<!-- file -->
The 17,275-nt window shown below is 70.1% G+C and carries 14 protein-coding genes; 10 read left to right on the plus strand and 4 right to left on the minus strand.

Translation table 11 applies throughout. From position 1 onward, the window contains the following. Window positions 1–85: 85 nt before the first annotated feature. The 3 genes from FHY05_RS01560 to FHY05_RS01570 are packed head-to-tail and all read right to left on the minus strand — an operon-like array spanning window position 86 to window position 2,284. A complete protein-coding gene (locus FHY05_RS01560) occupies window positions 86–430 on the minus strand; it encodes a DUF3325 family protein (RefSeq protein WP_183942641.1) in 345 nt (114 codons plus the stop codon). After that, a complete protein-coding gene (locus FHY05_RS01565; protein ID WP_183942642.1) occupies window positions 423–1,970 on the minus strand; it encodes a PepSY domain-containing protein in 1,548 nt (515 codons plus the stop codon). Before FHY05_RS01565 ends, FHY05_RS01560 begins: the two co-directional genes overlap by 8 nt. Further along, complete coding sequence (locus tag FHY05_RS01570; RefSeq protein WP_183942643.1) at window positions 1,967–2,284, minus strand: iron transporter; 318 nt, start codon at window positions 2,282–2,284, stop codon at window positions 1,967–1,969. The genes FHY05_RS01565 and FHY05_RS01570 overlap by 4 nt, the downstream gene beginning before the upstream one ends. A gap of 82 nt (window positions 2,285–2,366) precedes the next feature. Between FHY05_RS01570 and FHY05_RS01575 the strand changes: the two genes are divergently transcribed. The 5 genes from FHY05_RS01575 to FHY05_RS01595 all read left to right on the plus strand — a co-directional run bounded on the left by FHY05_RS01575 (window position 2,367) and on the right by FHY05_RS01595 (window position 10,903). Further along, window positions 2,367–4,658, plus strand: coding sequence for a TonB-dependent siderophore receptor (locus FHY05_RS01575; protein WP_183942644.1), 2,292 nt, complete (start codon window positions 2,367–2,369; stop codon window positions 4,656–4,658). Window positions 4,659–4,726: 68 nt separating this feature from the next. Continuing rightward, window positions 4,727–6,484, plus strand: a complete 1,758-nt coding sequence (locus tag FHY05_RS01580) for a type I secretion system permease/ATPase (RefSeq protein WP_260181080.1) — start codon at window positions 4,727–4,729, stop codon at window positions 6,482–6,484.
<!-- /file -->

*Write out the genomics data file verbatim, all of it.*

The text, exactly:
The 17,275-nt window shown below is 70.1% G+C and carries 14 protein-coding genes; 10 read left to right on the plus strand and 4 right to left on the minus strand.

Translation table 11 applies throughout. From position 1 onward, the window contains the following. Window positions 1–85: 85 nt before the first annotated feature. The 3 genes from FHY05_RS01560 to FHY05_RS01570 are packed head-to-tail and all read right to left on the minus strand — an operon-like array spanning window position 86 to window position 2,284. A complete protein-coding gene (locus FHY05_RS01560) occupies window positions 86–430 on the minus strand; it encodes a DUF3325 family protein (RefSeq protein WP_183942641.1) in 345 nt (114 codons plus the stop codon). After that, a complete protein-coding gene (locus FHY05_RS01565; protein ID WP_183942642.1) occupies window positions 423–1,970 on the minus strand; it encodes a PepSY domain-containing protein in 1,548 nt (515 codons plus the stop codon). Before FHY05_RS01565 ends, FHY05_RS01560 begins: the two co-directional genes overlap by 8 nt. Further along, complete coding sequence (locus tag FHY05_RS01570; RefSeq protein WP_183942643.1) at window positions 1,967–2,284, minus strand: iron transporter; 318 nt, start codon at window positions 2,282–2,284, stop codon at window positions 1,967–1,969. The genes FHY05_RS01565 and FHY05_RS01570 overlap by 4 nt, the downstream gene beginning before the upstream one ends. A gap of 82 nt (window positions 2,285–2,366) precedes the next feature. Between FHY05_RS01570 and FHY05_RS01575 the strand changes: the two genes are divergently transcribed. The 5 genes from FHY05_RS01575 to FHY05_RS01595 all read left to right on the plus strand — a co-directional run bounded on the left by FHY05_RS01575 (window position 2,367) and on the right by FHY05_RS01595 (window position 10,903). Further along, window positions 2,367–4,658, plus strand: coding sequence for a TonB-dependent siderophore receptor (locus FHY05_RS01575; protein WP_183942644.1), 2,292 nt, complete (start codon window positions 2,367–2,369; stop codon window positions 4,656–4,658). Window positions 4,659–4,726: 68 nt separating this feature from the next. Continuing rightward, window positions 4,727–6,484, plus strand: a complete 1,758-nt coding sequence (locus tag FHY05_RS01580) for a type I secretion system permease/ATPase (RefSeq protein WP_260181080.1) — start codon at window positions 4,727–4,729, stop codon at window positions 6,482–6,484.